Get in, buckle up, push the start button, put it in forward, push the right pedal, and go. Driving the new Toyota Scion IQ EV the day before the official press release was a real treat, not an October Halloween promotion trick. Feeling like a good dance shoe or ski boot, quick, positive, solid, no [...]
As I drive Toyota’s sporty new electric car, sun streams through the red and yellow fall colors that grace Denver’s downtown. This is the new 2013 Scion iQ EV, Toyota’s fourth electric car that joins the Prius Plug-in Hybrid, FCHV, and the RAV4 EV all-electric SUV. This iQ-EV is a micro-compact all-electric city car.
America leads the world in carsharing with one million members – some 65% of the global market. For many people living in university towns and cities, transit, walking, bicycling, and carsharing meets their mobility needs. They do not own a car. For others, carsharing allows households to own only one car, instead of two or three. For many Americans, their first chance to drive an electric car has been in carsharing where costs are as low as $7 per hour or even 35 cents per minute to drive the new electric cars from Nissan, Chevrolet, Ford, Toyota, Honda, Smart, BMW and other automakers.
Gas prices in California are finally starting to drop after a series of record highs, following a fire at a Chevron refinery and a power outage at an Exxon Mobil facility, hurting Californians at the pump, and leading to calls for investigations into price manipulation. Of course, you’ve read this story many times before. Now, imagine the same series of events, but with a crucial difference ― your car has the ability to run on multiple fuels. What if, instead of just driving around for the gas station that has the least painful price, you could choose between fuels, and switch to an alternative when the price of gasoline goes through the roof?
By 2015, Toyota will be selling 21 hybrids globally. The Prius family will expand beyond the current four models: Liftback, Compact C, Crossover V, and Plugin. I was once asked, “Why would anyone buy a hybrid when you can’t cost-justify the premium?” I paid about a $4,000 premium to buy my 2002 Prius, and then sold it seven years later for a $3,000 premium. The Prius had saved me over $5,000 in gasoline when gas was cheaper than today.
Research conducted by UC Berkeley economists and the California Electric Transportation Coalition shows that fueling California’s cars and trucks with electricity instead of oil would help grow the state’s economy, creating tens of thousands of new jobs.
More than 12,000 customers have made reservations and $5,000 deposits for their new Tesla Model S. The first thousands of these all-electric cars being delivered have a 265-mile range (official EPA rating). In real world driving, the range is 300 miles if you stay below 55 miles per hour. This is not a plug-in hybrid. It is slightly amazing.
This city traffic is heavy and the parking space is tight. Like Luke Skywalker, I listen to “The Force” and I let go of the steering wheel. This 2013 Ford Fusion Hybrid then parks itself. The Fusion Hybrid starts at $27,200 delivering 47 MPG, a $6,000 premium over the least expensive Fusion that delivers 26 MPG.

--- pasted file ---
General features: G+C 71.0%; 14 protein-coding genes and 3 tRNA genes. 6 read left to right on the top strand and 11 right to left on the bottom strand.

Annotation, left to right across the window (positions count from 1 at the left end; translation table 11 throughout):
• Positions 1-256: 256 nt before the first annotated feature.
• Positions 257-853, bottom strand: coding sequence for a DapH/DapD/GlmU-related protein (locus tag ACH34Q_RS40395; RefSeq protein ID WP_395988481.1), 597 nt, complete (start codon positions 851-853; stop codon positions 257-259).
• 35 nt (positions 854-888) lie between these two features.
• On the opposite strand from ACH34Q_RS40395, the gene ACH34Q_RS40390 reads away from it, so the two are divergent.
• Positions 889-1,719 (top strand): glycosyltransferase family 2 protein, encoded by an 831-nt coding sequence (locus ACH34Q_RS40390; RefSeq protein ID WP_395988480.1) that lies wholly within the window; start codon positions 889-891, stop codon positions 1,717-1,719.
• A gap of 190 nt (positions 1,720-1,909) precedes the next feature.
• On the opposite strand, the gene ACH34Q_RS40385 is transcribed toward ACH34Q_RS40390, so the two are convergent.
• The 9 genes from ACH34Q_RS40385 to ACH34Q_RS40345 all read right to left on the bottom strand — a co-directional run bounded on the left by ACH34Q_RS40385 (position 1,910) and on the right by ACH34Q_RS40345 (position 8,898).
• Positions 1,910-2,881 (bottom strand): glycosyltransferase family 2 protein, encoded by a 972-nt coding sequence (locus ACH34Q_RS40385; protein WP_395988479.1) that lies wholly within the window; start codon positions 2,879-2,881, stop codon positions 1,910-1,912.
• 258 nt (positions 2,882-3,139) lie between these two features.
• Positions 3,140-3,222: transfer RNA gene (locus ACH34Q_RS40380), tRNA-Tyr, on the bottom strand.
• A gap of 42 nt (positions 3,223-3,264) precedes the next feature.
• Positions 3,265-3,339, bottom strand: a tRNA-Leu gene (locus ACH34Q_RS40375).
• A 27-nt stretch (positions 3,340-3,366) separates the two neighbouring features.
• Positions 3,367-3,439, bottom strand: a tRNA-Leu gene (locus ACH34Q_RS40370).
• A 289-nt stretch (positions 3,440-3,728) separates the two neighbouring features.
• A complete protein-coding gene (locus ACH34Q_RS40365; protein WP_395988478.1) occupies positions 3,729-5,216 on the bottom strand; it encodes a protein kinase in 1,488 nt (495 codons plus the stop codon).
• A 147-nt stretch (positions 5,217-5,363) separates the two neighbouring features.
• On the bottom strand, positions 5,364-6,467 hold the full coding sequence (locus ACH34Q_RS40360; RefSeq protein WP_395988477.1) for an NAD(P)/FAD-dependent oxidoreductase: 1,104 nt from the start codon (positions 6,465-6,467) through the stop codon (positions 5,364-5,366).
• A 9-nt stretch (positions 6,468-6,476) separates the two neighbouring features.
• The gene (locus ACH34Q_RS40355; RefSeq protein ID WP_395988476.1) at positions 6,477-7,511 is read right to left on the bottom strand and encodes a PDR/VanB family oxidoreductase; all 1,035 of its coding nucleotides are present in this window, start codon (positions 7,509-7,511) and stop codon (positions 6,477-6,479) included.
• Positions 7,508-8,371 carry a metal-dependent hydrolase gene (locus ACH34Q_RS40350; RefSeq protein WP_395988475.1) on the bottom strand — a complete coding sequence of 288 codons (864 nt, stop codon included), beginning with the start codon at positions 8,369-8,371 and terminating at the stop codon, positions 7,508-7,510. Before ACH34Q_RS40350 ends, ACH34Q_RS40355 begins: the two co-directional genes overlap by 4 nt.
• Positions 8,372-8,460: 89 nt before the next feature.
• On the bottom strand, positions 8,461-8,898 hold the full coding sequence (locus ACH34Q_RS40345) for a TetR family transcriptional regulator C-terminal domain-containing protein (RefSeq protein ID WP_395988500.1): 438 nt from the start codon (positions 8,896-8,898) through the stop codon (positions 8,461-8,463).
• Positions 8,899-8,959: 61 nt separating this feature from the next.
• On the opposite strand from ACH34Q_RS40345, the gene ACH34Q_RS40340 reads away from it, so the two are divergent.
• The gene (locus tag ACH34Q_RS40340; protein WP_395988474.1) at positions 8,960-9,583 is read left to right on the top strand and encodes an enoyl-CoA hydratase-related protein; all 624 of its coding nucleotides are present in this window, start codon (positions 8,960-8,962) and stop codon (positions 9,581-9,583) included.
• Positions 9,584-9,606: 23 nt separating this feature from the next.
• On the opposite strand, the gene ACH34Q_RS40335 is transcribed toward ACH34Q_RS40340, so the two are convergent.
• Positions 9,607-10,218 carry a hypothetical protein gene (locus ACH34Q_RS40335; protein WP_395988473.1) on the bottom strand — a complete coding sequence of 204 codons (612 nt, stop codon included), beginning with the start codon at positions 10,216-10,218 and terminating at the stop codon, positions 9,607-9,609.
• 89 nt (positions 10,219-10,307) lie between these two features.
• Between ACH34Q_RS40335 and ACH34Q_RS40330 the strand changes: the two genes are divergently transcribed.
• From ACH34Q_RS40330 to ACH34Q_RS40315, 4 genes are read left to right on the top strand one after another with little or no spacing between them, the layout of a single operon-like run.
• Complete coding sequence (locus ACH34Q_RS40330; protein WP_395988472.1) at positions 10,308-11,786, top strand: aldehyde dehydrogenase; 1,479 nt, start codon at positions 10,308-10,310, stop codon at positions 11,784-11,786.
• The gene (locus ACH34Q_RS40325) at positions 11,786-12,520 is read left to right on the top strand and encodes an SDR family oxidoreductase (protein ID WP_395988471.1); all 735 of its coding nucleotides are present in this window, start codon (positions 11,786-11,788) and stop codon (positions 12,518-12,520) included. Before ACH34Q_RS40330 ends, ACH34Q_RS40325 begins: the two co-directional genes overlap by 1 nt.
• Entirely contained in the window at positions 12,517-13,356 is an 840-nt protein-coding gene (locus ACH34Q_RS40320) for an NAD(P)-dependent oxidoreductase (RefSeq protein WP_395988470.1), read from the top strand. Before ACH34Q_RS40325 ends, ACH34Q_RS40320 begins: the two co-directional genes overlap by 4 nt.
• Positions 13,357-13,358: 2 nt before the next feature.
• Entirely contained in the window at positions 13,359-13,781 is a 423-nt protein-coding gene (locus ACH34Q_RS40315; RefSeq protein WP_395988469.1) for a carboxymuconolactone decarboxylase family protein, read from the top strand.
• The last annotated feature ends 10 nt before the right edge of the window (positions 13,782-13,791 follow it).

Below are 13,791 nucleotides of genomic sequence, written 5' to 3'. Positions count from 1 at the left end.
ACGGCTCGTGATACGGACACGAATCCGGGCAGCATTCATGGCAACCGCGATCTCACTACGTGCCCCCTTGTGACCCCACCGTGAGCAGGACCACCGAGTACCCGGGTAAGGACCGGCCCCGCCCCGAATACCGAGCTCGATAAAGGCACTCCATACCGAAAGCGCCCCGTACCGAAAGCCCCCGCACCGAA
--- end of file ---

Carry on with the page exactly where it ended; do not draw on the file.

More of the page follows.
A new survey of some 1,400 California Nissan LEAF owners reveals that 89% of owners use their LEAF as their primary car and own a second gasoline fueled car, that they drive an average of 800 electric-fueled miles per month, and many pay the equivalent of $0.90 to $1.90 per gallon of gasoline to power their electric vehicles.
With the backing of the House and Senate, Republicans and Democrats, automakers and auto drivers, 54.5 miles per gallon (MPG) is now the law. Many are already driving cars with better than 54 MPG thanks to innovative programs from Zipcar, Enterprise, Hertz, car2go, and other car sharing providers.
It’s never been easier to get into an electric car and drive away. I hold my Drive Now card to the window of this BMW ActiveE, the car unlocks and I take the driver’s seat. I type in my 4-digit passcode, touch Start, shift into Drive and away I go. Today, BMW has added 70 of its electric cars to a unique car-sharing program in San Francisco. I drive a dozen blocks to a parking garage near a meeting at the Marriott. I park the car, log-off with a push of the button, use my membership card to lock the car and I’m done.
California is the leading state for the early adoption of electric cars. California is the first state with 10,000 electric cars. These California EVs are primarily charged in home garages, but their range is extended with 2,000 installed charge points. By 2014, 50,000 electric cars will be on California roads supported by 10,000 charged points.
2013 Ford C-Max Energi is a crossover with more room than many small SUVs, 95 mpg, a range of 550 miles because it is a plug-in hybrid, and the ability to make many trips in electric mode only using a garage charge. It starts at $29,995 after federal tax credit. In this review we compare this new electric car with the Chevrolet Volt and Toyota Prius Plug-in….
Toyota, the hybrid car leader, is challenging General Motors, the plug-in hybrid car leader. I drive both the Chevrolet Volt and Prius Plug-in through a similar mix of freeway, city stop-go, and steep ascents and descents. Both cars are a pleasure to drive, but one car gives most drivers more value for the money.
When you buy a car, you make a long-term commitment to purchasing the fuel required to make it go. Which would you rather choose: electricity, a reliably cheap, domestic fuel that gets cleaner every year you own the car, or gasoline, a notoriously unpredictable fuel made with foreign oil that will only get dirtier over time? See the latest price data comparing the two fuels.